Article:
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Super switching suggests choice hurts consumers – new report image
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Super switching suggests choice hurts consumers – new report

Published: 02 Oct 2017

A new report shows around half of Australians who switch funds pay significantly higher fees and obtained lower returns than their original super fund prompting concerns bank sales strategies are exploiting consumers.

The Rice Warner report, commissioned by Industry Super Australia, looked at super fund rollover and switching behaviour in the year to June 2015.

It found that across the system (industry, public sector, retail) the estimated increase in super fees (for those members paying higher fees) from switching was $170 million p.a, of which, a staggering $157 million or 92 per cent was in the retail sector.

“Logically, consumers exercising informed choice would switch to lower-fee and higher-performing super funds but the reality is quite different,” said Industry Super public affairs director Matt Linden.

“It appears that consumers are simply making uninformed decisions in a highly complex area,” he said.

“Technology and banking relationships are being used to entice people to switch without thinking. It is clear fee disclosures and consumer safeguards need to be urgently strengthened.”

Remarkably, the government’s new proposed super rules create exemptions for bank-owned super funds so that the super products they sell will not be subject to the same disclosure and member outcomes tests as default funds.

“Given the compulsory nature of superannuation it is staggering that the government would design rules that allow banks to exploit consumers that could leave them worse off,” he said.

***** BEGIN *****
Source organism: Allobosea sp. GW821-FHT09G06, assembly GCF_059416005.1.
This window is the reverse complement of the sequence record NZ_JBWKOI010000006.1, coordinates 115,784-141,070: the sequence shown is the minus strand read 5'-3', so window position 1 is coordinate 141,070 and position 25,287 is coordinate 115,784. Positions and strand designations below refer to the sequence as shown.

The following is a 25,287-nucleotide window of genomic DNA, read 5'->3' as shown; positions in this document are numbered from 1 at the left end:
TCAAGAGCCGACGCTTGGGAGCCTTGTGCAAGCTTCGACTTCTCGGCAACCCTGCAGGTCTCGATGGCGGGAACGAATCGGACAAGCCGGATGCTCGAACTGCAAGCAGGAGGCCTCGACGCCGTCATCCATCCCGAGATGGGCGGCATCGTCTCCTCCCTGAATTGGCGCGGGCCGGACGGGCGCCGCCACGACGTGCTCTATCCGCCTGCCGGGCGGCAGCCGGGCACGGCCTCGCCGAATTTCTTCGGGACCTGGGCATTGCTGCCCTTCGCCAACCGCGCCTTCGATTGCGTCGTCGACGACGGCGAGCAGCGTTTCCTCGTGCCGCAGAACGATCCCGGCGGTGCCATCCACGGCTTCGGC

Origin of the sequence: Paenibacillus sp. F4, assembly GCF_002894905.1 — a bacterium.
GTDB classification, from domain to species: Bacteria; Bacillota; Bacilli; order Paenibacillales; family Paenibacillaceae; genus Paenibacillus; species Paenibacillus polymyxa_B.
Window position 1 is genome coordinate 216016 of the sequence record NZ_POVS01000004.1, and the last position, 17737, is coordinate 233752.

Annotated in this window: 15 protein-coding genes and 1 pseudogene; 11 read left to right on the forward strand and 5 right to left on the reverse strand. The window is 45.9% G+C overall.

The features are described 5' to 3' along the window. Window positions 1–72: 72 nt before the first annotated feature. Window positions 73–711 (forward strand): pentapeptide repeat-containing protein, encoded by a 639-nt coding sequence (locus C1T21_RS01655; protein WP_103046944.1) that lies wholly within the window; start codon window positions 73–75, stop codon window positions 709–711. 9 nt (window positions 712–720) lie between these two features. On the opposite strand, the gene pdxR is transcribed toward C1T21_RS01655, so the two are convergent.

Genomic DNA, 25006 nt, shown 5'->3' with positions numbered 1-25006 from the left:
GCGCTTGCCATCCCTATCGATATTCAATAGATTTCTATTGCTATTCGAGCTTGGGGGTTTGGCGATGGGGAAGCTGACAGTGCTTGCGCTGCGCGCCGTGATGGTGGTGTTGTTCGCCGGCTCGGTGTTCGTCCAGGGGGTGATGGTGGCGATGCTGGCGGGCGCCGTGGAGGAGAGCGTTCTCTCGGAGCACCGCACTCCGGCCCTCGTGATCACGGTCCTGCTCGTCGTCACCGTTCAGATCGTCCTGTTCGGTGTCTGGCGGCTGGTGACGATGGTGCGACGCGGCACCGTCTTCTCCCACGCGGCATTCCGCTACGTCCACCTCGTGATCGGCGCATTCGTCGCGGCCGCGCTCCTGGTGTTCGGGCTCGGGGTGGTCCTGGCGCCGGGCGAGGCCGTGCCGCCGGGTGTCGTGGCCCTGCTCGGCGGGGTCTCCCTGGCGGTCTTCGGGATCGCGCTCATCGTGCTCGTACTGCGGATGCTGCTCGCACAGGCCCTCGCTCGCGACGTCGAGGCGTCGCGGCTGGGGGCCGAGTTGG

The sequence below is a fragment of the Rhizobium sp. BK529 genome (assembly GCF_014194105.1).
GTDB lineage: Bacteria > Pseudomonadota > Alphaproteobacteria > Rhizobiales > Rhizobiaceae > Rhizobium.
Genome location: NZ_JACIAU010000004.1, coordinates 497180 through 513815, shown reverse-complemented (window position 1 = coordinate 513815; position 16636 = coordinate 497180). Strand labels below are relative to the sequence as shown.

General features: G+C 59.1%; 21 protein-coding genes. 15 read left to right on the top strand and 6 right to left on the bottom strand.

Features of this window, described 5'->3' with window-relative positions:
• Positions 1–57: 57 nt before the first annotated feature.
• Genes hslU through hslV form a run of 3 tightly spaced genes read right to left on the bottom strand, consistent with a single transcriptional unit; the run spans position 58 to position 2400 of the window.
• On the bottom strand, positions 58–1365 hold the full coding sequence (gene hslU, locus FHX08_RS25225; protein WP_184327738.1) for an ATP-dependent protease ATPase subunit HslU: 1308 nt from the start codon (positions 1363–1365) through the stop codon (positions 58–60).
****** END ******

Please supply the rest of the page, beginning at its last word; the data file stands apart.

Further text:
Key findings

  • One in two Australians who switched super funds in 2014-15 paid an estimated additional $170 million in fees (for those members paying higher fees);
  • Of those additional fees, 92% or $157 million was in retail funds; $12 million or 7% was in industry funds;
  • Retail super funds are the main switching destination accounting for 72% of all switches by assets;
  • Of members switching from industry to retail funds only 7% paid lower fees;
  • Members rolling into industry funds are generally twice as likely to pay lower fees than those rolling into retail funds (21% against 9%);
  • The net impact of changing super funds was a $137 million increase in fees per annum;
  • Retail funds accounted for 87% of decreases in investment returns (for those with lower returns);
  • Net impact of changing funds is a $284 million decrease in investment performance per annum.

The Member Switching report is available here.

Matt Linden is available for interview. Contact:  0407 430 613

Industry Super Australia provides policy, research and advocacy on behalf of 15 not-for-profit Industry SuperFunds who are the custodians of the retirement savings of five million Australians.

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